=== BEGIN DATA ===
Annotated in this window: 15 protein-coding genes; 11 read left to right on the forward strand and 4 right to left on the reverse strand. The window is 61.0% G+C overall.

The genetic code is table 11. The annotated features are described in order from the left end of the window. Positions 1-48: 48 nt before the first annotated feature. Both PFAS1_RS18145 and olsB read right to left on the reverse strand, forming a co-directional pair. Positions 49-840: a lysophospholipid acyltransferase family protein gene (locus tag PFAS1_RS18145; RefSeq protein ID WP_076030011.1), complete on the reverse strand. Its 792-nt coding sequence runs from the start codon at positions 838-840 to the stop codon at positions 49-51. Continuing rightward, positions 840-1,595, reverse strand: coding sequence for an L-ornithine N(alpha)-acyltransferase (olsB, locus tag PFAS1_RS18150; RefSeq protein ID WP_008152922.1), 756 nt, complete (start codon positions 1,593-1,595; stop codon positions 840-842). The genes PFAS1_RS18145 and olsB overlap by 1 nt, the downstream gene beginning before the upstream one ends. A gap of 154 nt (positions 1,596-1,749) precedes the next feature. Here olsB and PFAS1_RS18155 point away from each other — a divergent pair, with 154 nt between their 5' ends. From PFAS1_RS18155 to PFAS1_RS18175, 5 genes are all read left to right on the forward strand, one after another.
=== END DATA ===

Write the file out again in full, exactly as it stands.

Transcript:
Annotated in this window: 15 protein-coding genes; 11 read left to right on the forward strand and 4 right to left on the reverse strand. The window is 61.0% G+C overall.

The genetic code is table 11. The annotated features are described in order from the left end of the window. Positions 1-48: 48 nt before the first annotated feature. Both PFAS1_RS18145 and olsB read right to left on the reverse strand, forming a co-directional pair. Positions 49-840: a lysophospholipid acyltransferase family protein gene (locus tag PFAS1_RS18145; RefSeq protein ID WP_076030011.1), complete on the reverse strand. Its 792-nt coding sequence runs from the start codon at positions 838-840 to the stop codon at positions 49-51. Continuing rightward, positions 840-1,595, reverse strand: coding sequence for an L-ornithine N(alpha)-acyltransferase (olsB, locus tag PFAS1_RS18150; RefSeq protein ID WP_008152922.1), 756 nt, complete (start codon positions 1,593-1,595; stop codon positions 840-842). The genes PFAS1_RS18145 and olsB overlap by 1 nt, the downstream gene beginning before the upstream one ends. A gap of 154 nt (positions 1,596-1,749) precedes the next feature. Here olsB and PFAS1_RS18155 point away from each other — a divergent pair, with 154 nt between their 5' ends. From PFAS1_RS18155 to PFAS1_RS18175, 5 genes are all read left to right on the forward strand, one after another.